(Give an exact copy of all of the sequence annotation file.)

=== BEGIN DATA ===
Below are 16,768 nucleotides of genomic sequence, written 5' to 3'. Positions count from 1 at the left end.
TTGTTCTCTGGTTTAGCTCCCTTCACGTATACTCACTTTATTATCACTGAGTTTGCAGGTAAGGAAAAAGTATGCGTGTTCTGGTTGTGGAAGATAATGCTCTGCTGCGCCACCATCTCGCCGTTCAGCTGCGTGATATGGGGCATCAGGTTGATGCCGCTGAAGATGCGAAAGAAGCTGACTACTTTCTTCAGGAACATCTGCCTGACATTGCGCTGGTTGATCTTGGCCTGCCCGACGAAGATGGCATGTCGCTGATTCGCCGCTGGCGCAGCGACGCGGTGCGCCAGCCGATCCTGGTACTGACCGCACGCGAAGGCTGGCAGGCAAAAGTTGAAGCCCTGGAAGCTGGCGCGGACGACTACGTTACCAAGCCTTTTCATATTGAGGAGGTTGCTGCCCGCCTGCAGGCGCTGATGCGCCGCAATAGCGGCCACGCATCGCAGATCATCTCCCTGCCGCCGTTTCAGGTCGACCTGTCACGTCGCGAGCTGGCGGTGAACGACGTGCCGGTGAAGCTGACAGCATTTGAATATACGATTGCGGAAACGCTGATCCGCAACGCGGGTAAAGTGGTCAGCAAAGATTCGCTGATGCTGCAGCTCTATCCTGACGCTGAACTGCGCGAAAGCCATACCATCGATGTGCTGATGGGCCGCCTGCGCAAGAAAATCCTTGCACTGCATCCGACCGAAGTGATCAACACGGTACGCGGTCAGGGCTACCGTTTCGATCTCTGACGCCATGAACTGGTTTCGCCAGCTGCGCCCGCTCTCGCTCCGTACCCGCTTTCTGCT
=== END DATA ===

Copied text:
Below are 16,768 nucleotides of genomic sequence, written 5' to 3'. Positions count from 1 at the left end.
TTGTTCTCTGGTTTAGCTCCCTTCACGTATACTCACTTTATTATCACTGAGTTTGCAGGTAAGGAAAAAGTATGCGTGTTCTGGTTGTGGAAGATAATGCTCTGCTGCGCCACCATCTCGCCGTTCAGCTGCGTGATATGGGGCATCAGGTTGATGCCGCTGAAGATGCGAAAGAAGCTGACTACTTTCTTCAGGAACATCTGCCTGACATTGCGCTGGTTGATCTTGGCCTGCCCGACGAAGATGGCATGTCGCTGATTCGCCGCTGGCGCAGCGACGCGGTGCGCCAGCCGATCCTGGTACTGACCGCACGCGAAGGCTGGCAGGCAAAAGTTGAAGCCCTGGAAGCTGGCGCGGACGACTACGTTACCAAGCCTTTTCATATTGAGGAGGTTGCTGCCCGCCTGCAGGCGCTGATGCGCCGCAATAGCGGCCACGCATCGCAGATCATCTCCCTGCCGCCGTTTCAGGTCGACCTGTCACGTCGCGAGCTGGCGGTGAACGACGTGCCGGTGAAGCTGACAGCATTTGAATATACGATTGCGGAAACGCTGATCCGCAACGCGGGTAAAGTGGTCAGCAAAGATTCGCTGATGCTGCAGCTCTATCCTGACGCTGAACTGCGCGAAAGCCATACCATCGATGTGCTGATGGGCCGCCTGCGCAAGAAAATCCTTGCACTGCATCCGACCGAAGTGATCAACACGGTACGCGGTCAGGGCTACCGTTTCGATCTCTGACGCCATGAACTGGTTTCGCCAGCTGCGCCCGCTCTCGCTCCGTACCCGCTTTCTGCT